Urgh! That sounds cheesy even to me!

Let me say it again: I blame it all on the summer in this desert. This desert as in the desert on this side of the great desert out there, the one you see as you speed past it on the highway. That one is vast and primordial, like an ancient bedouin matriarch with deeply wrinkled face and hands, peering at you benevolently from behind her batoola. That one still has ghaff trees and bone dry desert shrubs. And if you stop your car, step out and wiggle your toes in the sand, you can find seashells buried within.

Seashells! Can you believe it?

So this— no, that desert out there was once a sea, an ocean. Blue and green and thronging with life. And then it was gone. All of it. The blue, the green, the life… Became something else. Like the digamma. All that is left is this vast, insatiable lust. For blue and green and life.

Still, on a winter evening, you can go out there, spread your arms and embrace the desert. And the sky, the bare hills, the sea you know is there, somewhere. Beyond, beneath… Who knows where, exactly.

This desert, the one you see in between the glass and chrome and concrete, this one is different. It gets to you. Gets you, rather. Sooner or later. This one is just sand, and one day you realise you’re also just sand. Perhaps with bits of fossils buried in you. And you also know that eventually they’ll dig you out, out of yourself, and build another skyscraper where you now stand.

And you, like the digamma, first become obsolete, then return as a number, and then become something else for someone else. A handful of sand? Seashells? Stardust? Memories? Or a story you narrate to a colleague on a summer evening as you weave through the rush-hour traffic?

You, then, are a letter in an alphabet, a symbol. Aksharam: that which does not perish. That which is, even when it isn’t. Like the digamma.

Crows

Five random musings

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1.

the mirror looked back

her smile a glimmer

the stranger blushed

quickly hiding her song

behind lowered lashes

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2.

words like trembling fingers 

hesitant 

lest they startle the song 

gently tracing 

summer shadows on the skin

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3.

drawing the night 

a little closer

the dawn 

snuggled

sighing

reluctant 

to let go 

of the dream

nestled between 

eyelids

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4.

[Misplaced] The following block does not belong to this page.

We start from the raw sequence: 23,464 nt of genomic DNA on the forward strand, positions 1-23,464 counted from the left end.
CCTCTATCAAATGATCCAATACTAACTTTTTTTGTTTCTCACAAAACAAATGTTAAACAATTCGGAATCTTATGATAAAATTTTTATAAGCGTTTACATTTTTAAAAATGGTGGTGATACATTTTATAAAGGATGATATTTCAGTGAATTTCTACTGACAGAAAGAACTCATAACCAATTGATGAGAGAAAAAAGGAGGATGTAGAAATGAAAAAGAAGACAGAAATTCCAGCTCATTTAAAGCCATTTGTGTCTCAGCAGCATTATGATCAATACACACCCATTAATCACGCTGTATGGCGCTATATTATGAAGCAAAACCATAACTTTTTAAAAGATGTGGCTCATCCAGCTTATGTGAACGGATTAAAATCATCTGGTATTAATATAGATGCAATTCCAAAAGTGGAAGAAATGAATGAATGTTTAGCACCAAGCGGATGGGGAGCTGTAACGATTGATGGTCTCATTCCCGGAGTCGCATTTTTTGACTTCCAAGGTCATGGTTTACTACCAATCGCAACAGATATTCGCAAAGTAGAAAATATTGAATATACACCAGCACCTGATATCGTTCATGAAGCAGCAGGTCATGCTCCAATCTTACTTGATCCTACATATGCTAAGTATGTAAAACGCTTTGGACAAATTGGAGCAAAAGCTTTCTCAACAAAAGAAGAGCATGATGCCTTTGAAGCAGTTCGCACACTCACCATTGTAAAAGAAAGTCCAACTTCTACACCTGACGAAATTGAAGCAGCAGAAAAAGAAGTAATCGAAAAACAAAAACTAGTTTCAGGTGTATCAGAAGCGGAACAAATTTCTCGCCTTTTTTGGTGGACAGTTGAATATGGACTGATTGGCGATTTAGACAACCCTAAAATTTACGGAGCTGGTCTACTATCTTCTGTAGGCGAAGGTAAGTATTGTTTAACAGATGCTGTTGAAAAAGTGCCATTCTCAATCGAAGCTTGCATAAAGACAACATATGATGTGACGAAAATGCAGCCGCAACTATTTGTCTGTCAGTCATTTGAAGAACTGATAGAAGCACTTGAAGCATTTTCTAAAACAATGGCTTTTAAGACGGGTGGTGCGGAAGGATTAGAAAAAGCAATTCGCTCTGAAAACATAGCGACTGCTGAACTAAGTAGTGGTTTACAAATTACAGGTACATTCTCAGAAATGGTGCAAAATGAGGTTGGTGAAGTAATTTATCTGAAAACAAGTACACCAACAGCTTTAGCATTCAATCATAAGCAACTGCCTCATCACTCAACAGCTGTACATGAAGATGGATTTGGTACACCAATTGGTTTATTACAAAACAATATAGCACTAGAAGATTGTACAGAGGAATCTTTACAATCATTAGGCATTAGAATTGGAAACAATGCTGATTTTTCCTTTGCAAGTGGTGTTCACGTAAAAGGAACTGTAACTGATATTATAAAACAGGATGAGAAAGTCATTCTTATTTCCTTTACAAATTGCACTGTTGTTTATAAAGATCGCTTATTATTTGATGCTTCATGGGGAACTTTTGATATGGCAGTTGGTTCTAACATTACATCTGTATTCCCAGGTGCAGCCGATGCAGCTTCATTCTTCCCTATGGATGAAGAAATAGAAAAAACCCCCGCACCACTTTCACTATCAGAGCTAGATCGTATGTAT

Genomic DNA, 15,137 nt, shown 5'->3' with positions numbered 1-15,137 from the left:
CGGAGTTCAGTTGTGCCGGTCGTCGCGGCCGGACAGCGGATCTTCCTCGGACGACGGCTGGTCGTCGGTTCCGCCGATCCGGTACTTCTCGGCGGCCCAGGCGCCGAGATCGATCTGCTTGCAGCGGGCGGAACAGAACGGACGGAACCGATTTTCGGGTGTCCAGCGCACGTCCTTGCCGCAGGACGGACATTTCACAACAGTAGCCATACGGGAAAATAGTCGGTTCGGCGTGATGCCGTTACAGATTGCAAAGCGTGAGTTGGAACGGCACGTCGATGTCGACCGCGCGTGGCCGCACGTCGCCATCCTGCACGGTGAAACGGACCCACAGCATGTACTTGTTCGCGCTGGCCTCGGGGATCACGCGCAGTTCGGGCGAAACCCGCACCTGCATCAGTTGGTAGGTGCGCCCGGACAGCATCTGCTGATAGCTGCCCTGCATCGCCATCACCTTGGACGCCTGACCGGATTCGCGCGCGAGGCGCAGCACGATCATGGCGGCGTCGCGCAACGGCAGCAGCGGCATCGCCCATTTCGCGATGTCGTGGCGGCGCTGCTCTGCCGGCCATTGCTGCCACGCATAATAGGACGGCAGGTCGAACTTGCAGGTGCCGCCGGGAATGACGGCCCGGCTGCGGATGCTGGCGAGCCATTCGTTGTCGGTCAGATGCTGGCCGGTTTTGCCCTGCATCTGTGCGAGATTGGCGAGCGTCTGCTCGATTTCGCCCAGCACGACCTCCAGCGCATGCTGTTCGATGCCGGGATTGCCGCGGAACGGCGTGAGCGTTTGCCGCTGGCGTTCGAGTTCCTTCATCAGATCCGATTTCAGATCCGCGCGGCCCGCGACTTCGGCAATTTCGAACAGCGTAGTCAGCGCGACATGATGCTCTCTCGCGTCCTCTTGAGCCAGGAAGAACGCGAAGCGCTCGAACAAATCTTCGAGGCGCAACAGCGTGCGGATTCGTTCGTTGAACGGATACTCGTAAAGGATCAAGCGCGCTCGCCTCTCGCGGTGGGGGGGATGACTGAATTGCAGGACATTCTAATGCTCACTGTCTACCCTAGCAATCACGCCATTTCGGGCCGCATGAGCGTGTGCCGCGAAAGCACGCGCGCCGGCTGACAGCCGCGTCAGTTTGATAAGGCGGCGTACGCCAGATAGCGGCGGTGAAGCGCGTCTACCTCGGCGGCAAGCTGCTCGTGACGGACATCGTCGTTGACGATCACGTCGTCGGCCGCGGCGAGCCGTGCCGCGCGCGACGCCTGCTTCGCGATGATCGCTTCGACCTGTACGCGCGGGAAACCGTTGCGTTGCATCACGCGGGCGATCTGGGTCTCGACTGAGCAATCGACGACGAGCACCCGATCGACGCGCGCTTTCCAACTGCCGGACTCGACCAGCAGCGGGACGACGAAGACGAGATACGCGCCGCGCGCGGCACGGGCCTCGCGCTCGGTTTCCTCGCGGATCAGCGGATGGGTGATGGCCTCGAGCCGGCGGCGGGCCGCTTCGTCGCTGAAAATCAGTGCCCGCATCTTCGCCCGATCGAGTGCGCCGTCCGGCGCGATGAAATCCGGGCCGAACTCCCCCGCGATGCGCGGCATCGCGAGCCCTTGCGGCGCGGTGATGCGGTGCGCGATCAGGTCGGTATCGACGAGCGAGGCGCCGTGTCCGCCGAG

the colour of life

muted

the whisper

of dreams

dying

inside eyes

glazed

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5.

lurking words

dark shadows

of past

conversations

desolate

this landscape

of silence

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It’s winter in the desert…soon!

WP_20151119_001grab the summer

by its roots

pull

pull until it lay

beaten

on the sand

show no mercy

it’s time

to make way

for winter

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My on-again-off-again morning walk has its moments.

It had been ‘off-again’ for a while, so yesterday morning I decided to break the dry spell and accompanied my better half to the park. It was still dark, but I noticed that in my absence, the marigold flowerbeds had flourished. I tried to click pictures, but my Nokia 520 refused to acknowledge the beauty of street light falling on orange flowers – instead what I got was a lot of black with a few orange smudges.

So today I went in broad morning light, determined to get a few good shots of those lovely flowerbeds that make my walk a pleasure. I must have been a hundred yards from the park when I came across a lady a carry bag full of marigold plants. Which was kind of intriguing because I had never seen such a sight before in this part of the world.

In Dubai, when we buy plants, they comes in prim, perforated plastic pots. When we need soil to grow them in, it comes all the way from Holland in sturdy plastic bags. You get what I mean.

When I reached the park, there were more people with bunches of marigold plants clutched in their hands, a look of mild triumph on their sweaty faces.

That did not seem to bode well for the plants, somehow.

And I wasn’t wrong. When I reached my flower beds, they were bare, with just a few withering flowers and uprooted plants littering them. The drip irrigation tubes lay as if abandoned on the sand. All traces of summer/autumn was being erased to make space for the approaching winter.

No more yellows and reds and oranges of summer/autumn. Only winter colours from now on…pink and purple and white and – Well, winter colours.

So much for my Marigold Flower-bed Photography Ambitions 2015!

Who was it that said, when life gives you lemons, make lemonade out of them? So here’s the rest of the lemonade – no, story.   A heartwarming one.

As they say, a picture is worth a thousand words. Here are a few thousands, for whatever they are worth.

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Upended summer dreams…
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…being swept away…
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…ready to be dumped.
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Gathered by eager hands…
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…lovingly!
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How do you abandon dreams?
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No, you carry them with you…
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And so I did…
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…to add a touch of red to my green and purple garden, for as long as it lasts.